Controlling Time

By Rien Bul

Of course Weng Shun Kuen is a style. But it should be considered a ‘system’ in the first place. Instead of saying "We punch like this, we kick like that", a system hands you a strategy to follow. This strategy can be drilled into a set of habits so one does not have to think, but immediately react with the required action. If you have to think first, you will be too late. By applying a system you will become much faster.

The idea is to control every possible aspect of a hostile confrontation. Weng Shun Kuen is literally the most systemised approach to self defense possible. A practitioner aims to take total control of an opponent, and at limiting all his motions. In a way the system even enables a practitioner to control time itself, seemingly speeding it up into a incomprehensable blur to the opponent while slowing it down in its practitioners perception. Here is how it works:

When an opponent attacks he has certain expectations of the events that will probably follow. He, for example, starts hitting at the practitioner’s face from a certain distance and he will have a certain idea of when his fist is going to hit the target. But if the WSK practitioner steps in on the punch he will un-expectedly close in on the fist. According to the theory of relativity the speed of fist travelling to the point of impact will double and it will reach it at just half of the expected time. Are you with me so far?

But then, halfway across the distance the fist was supposed to travel to the intented point of impact, it suddenly clashes with the Weng Shun Kuen practitioner’s hand (Man Sao), that unexpectedly hits it from the side, taking it from its original straight path. This happens at approximately half of the distance that was already split in half, thus splitting it in half again. So the fist strikes something in a fourth of the time the opponent originally intented it to hit its target. To the opponent this comes as a surprise, while the practitioner knew this beforehand. The opponent will have to keep adapting to the newly unfolding situation and to things going much faster than anticipated. The Weng Shun Kuen practitioner sticks to what he’s trained at for years. To him, things could not be more clear and comprehensable.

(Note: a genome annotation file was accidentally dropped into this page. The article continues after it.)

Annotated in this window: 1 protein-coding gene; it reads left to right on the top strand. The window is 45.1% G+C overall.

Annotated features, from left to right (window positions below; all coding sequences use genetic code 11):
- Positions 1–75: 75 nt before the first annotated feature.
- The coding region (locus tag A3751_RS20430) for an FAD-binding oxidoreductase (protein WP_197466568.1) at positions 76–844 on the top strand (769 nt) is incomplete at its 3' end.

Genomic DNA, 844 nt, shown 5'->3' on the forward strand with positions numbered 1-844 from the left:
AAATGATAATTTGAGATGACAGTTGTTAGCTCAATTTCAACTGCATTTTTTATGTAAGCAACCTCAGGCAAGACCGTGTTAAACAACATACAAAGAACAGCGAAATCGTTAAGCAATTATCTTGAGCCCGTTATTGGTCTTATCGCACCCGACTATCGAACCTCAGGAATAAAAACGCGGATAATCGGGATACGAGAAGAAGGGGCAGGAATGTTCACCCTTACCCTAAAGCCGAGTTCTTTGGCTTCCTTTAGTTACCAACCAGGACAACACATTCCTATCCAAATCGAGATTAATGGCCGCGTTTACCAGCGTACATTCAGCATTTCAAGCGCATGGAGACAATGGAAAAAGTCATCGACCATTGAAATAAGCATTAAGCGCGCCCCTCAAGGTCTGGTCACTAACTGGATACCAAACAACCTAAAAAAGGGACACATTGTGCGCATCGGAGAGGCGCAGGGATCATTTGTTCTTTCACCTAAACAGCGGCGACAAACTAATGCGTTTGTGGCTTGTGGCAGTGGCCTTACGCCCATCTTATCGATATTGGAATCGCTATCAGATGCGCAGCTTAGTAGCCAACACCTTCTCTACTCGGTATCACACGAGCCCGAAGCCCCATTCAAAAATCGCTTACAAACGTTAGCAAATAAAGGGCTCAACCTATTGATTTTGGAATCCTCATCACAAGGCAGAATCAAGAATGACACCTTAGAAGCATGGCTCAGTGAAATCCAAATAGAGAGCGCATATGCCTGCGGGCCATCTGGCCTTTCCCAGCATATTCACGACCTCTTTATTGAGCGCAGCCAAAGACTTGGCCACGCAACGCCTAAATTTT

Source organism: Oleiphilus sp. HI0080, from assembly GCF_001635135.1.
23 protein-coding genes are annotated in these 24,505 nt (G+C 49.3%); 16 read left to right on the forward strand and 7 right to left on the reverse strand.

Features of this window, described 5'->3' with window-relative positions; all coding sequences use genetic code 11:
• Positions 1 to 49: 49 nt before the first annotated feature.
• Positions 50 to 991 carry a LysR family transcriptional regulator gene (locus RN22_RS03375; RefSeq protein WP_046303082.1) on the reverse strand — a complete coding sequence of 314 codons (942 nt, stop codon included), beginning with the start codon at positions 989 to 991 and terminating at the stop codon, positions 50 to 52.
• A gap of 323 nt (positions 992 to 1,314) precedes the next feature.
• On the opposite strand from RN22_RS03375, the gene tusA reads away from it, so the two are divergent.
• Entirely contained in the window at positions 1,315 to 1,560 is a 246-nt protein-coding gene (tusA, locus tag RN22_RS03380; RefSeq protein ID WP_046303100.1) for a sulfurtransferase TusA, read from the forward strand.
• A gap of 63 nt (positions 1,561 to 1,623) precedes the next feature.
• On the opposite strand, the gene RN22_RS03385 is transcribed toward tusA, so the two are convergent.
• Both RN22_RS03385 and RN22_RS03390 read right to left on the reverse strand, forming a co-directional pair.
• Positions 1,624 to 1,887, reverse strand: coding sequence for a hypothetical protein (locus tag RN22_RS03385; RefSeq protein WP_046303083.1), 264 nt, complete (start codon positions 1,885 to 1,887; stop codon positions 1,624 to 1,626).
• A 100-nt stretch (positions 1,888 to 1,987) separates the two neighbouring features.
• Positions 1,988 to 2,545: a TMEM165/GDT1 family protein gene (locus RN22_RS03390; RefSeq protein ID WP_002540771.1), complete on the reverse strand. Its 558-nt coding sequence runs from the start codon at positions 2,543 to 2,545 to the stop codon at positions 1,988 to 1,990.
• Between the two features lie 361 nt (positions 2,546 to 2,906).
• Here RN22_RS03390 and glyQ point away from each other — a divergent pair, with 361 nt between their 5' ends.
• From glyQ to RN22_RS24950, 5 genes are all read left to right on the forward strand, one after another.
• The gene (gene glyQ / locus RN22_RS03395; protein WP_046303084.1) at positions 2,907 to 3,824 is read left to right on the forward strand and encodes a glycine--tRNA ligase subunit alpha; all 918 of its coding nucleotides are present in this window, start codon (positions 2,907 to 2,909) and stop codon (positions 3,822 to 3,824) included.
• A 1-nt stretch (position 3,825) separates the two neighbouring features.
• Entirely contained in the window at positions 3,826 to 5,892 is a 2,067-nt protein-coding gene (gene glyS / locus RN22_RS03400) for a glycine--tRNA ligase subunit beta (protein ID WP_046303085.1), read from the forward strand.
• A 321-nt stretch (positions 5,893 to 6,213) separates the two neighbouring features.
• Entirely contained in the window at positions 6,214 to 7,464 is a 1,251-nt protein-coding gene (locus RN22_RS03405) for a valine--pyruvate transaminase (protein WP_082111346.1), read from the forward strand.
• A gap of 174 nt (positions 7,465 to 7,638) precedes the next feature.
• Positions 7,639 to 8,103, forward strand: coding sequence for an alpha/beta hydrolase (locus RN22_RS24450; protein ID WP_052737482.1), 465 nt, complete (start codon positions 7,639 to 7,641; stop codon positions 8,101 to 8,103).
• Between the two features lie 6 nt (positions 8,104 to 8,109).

From this point on the practitioner ‘sticks’ to the opponent like glue. Every change in direction will be felt immediately, every new movement cut short before it has a chance to start.

This, of course, is a description of the most ideal situation, how things ‘should’ go. And if you have any experience in fighting you will know this hardly ever happens. What, for instance, could go wrong in the situation as described above? Well, an opponent’s first attack could be just a ‘jab’ and contacting it with a man sao could be difficult. In this situation a WSK practitioner is taught to close the gap to the opponent as fast as possible. Another thing that can go wrong is the opponent hitting much faster than expected, so the practitioner’s timing might be ‘off’ or when the opponent hits straight through the practitioner’s Man Sao, making it collapse. In such a case the Weng Shun Kuen practitioner moves his elbow upward, thus creating the movement known as Bong Sao or Wing Arm. Bong Sao is truly a strange experience when it is used against you. You don’t find out your hit has missed before it is far too late and the trap has already shut. You feel like you are still hitting, while in reality you are purposely led to your doom by the Weng Shun Kuen practitioner. So a false sense of success and safety is created. And, indeed, a false perception of time.